Navitas Unveils GaN Half-bridge ICs with MHz Switching
In the field of power electronics, one of the most sweeping changes today is the proliferation of wide-band gap semiconductors. Replacing legacy silicon FETs, new materials such as silicon carbide (SiC) and gallium nitride (GaN) are helping engineers achieve greater performance, efficiency, and reliability in power circuits.
Despite the benefits of these materials, the field is still relatively young and there is much maturation still needed. Today, Navitas Semiconductor is addressing some of these challenges with the announcement of its new GaN-based half-bridge IC solutions.
Navitas has released a new family of half-bridge GaN devices.
Navitas has released a new family of half-bridge GaN devices. Image used courtesy of Navitas Semiconductor
All About Circuits had the chance to talk with Llewellyn Vaughan-Edmunds, senior director of marketing at Navitas Semiconductor, to hear about the new product firsthand.
GaN and the Need for Integration
Of the emerging wide-bandgap semiconductors, GaN is one of the most exciting. Namely, GaN offers a device structure with less parastics, a low RDS(on), inherently faster switching speeds, and higher breakdown voltages than its silicon equivalent.
However, owing to its unique nature and speed, GaN can be considerably difficult to drive and control. Because of this, to optimally work with GaN often requires a dedicated gate driver IC that is specifically developed for GaN, including proper circuit design such as power routing, gate-loop routing, and decoupling. Here, the best way to achieve this high performance is through the integration of the gate drive and the GaN FET on the same IC.
“What differentiated Navitas from the other GaN companies is that we integrated a gate driver with the power stage monolithically,” says Vaughan-Edmunds. “This not only helps you to switch a lot faster, but also to regulate and protect the very sensitive gate on GaN, which has reliability concerns. But if you can put this driver together with the gate driver, then that takes out all the way.”
However, the need for integration does not stop here. Integrating a GaN driver and a GaN FET onto a single IC helped unlock maximal performance for single-device switching applications, but in practice, power electronics often rely on the operation of more than one FET.
Specifically, the two-transistor half-bridge topology is amongst the most universal in power electronics, finding applications such as motor drivers and inverters. Here, like elsewhere, maximum performance can only be unlocked by higher levels of integration.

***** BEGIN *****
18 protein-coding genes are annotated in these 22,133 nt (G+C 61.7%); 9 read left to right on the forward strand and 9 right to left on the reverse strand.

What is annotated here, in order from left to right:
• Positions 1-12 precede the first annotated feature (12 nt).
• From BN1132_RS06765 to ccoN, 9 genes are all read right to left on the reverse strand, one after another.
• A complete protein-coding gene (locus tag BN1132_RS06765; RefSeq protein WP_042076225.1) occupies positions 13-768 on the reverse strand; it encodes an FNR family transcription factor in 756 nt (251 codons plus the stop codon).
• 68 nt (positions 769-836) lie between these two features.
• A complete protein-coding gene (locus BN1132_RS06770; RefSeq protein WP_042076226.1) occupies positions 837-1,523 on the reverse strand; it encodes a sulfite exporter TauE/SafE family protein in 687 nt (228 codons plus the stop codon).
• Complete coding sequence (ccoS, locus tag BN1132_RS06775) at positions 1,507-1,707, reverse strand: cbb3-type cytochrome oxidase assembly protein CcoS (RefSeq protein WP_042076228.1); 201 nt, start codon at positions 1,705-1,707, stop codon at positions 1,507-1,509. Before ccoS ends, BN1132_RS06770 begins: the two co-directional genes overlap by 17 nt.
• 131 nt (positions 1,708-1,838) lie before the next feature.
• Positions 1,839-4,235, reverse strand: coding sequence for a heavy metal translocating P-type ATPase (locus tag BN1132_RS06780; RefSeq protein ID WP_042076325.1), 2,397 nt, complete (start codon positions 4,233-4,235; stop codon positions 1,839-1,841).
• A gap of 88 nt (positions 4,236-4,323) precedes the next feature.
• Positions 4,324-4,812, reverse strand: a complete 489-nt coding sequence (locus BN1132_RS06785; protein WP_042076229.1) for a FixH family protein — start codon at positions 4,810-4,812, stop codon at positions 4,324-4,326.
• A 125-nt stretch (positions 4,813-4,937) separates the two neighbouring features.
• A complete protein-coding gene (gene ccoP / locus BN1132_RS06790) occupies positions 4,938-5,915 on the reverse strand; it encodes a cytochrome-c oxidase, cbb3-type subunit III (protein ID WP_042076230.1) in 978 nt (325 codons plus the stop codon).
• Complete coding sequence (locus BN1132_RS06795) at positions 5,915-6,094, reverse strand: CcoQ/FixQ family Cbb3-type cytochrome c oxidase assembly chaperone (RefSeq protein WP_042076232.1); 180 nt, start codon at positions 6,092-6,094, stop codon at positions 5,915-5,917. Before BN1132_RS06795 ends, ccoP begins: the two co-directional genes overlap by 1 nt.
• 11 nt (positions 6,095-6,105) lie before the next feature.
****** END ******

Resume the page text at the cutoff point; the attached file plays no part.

Navitas’ Half-bridge GaN Solution
Today, Navitas Semiconductor addressed these issues with the announcement of its new family of fully-integrated half-bridge GaN IC. The device moves this class of devices out of the kHz realm and into MHz switching frequencies, according to the company.
Vaughan-Edmunds begins telling us “The half-bridge is a fundamental block in power electronics. So what Navitas has done is put the two switches inside this one package solution, a 6x8 PQFN, low inductance, industry-standard package.”
The new family, which is highlighted by the flagship NV6247, is said to benefit greatly through the integration of the half-bridge onto a single IC. Specifically, Navitas tells us that they are able to achieve faster speeds, greater reliability, and overall better performance than with a discrete solution. Beyond this, the integration of the half-bridge enables a significant reduction in BOM and design complexity as compared to discrete solutions.
Vaughan-Edmunds further explains the benefits of integration, saying that the integration of the half-bridge results in a decrease in the amount of circuits, circuitry, PCB, space and components required.
High-integration reduces footprint but also boosts performance.
High-integration reduces footprint but also boosts performance. Image used courtesy of Navitas Semiconductor
“By switching over to the half bridge, you reduce everything by over 60% fewer components, more than 60% on the footprint size, and you completely integrate everything now,” he says.
“When you’re switching these devices in a discrete way, there's a lot of noise and this affects reliability and the gate performance. By integrating everything, you can move to a very efficient, smooth switching way in the circuit. So the key is integration. Integration means high speed.”
The NV6247 is rated at 650 V, 160 mΩ (dual), but the GaNSense Half-Bridge ICs family includes a second device, the NV6247C, which is rated at 275 mΩ (dual). Both chips are provided in an industry-standard 6x8 mm PQFN package.
The NV6247 is available now in production, while the NV6245C is sampling to select customers. The NV6245C will be broadly available in production to all customers in Q4 2022, says the company. More information is available in Navitas’ application note AN018.
What’s the Industry Impact?
GaN is still an emerging technology and, as such, has a lot of room for growth and improvement. With Navtias’ new family of integrated half-bridge GaN devices, the company is seemingly pushing the field in the right direction—driving greater performance and simplicity for the design engineer.